Why do you choose Coke over Pepsi, Corona over Bud, Crest over Colgate? You don't think much about these choices, you say; your gut decides. Marketing guru Martin Lindstrom says otherwise. Your preference for Macs over PCs is embedded in your brain circuitry. In "Buyology," he shares the results of a three-year, $7 million study, in which he submitted 2,000 people to fMRI scans to explore what, exactly, happens in your brain to make you stand in line all night for an iPhone.
The idea: People lie; brain images don't. To create successful brands, companies need to learn what people really want, not what they say they want.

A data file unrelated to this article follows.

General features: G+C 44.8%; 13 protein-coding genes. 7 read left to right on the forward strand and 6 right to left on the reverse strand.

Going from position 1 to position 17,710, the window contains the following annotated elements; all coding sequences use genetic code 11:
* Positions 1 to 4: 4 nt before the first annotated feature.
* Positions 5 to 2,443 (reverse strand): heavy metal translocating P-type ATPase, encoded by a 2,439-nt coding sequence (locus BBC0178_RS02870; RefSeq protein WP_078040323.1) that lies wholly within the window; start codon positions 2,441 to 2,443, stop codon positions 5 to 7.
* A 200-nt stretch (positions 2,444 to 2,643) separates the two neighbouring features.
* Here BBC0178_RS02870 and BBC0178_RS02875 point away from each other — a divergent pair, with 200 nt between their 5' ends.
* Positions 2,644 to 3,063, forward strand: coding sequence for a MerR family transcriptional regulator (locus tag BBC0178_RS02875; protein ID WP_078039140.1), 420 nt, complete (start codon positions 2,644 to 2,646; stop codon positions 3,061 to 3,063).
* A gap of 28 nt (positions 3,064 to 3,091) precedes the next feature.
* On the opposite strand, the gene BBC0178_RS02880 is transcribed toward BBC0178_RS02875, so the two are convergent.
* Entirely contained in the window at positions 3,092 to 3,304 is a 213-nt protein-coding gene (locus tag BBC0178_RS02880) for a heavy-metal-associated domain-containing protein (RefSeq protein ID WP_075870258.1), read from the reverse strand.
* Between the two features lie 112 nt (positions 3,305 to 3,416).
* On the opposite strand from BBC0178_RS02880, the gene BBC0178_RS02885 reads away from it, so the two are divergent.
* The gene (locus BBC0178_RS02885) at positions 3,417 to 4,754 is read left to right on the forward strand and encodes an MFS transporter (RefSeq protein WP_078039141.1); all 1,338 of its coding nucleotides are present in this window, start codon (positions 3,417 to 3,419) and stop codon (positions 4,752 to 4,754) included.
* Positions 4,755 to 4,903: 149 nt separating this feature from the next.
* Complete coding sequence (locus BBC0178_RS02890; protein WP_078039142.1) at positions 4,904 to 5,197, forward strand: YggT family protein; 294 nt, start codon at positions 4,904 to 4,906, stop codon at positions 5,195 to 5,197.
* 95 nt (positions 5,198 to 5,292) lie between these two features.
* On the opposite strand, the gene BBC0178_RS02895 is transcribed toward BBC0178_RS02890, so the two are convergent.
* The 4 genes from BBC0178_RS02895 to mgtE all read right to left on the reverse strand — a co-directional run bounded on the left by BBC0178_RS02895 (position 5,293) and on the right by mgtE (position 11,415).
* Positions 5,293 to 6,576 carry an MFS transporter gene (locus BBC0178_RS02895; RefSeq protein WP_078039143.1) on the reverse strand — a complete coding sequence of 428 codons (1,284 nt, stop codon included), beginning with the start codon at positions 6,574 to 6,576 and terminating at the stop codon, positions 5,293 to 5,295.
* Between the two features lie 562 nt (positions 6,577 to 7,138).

The evidence: Lindstrom tested smokers, some of whom said they heeded the health warnings on cigarette packages. According to fMRI tests, the warnings did not dampen cravings; in fact, they stimulated them. There's a religious aspect to these brain connections, too. The same areas of the brain "lit up" when people looked at religious symbols—the Virgin Mary, for example—as when they looked at strong brands, like the iPod. Weak brands generated less brain activity.
The conclusion: The most successful brands (Nike, Harley-Davidson) stimulate the brain's emotional centers in a positive way—a lot like religion. They create community, rituals and a common adversary. Coke Zero, says Lindstrom, succeeds because it poses as an enemy to its sugary sibling, Coke.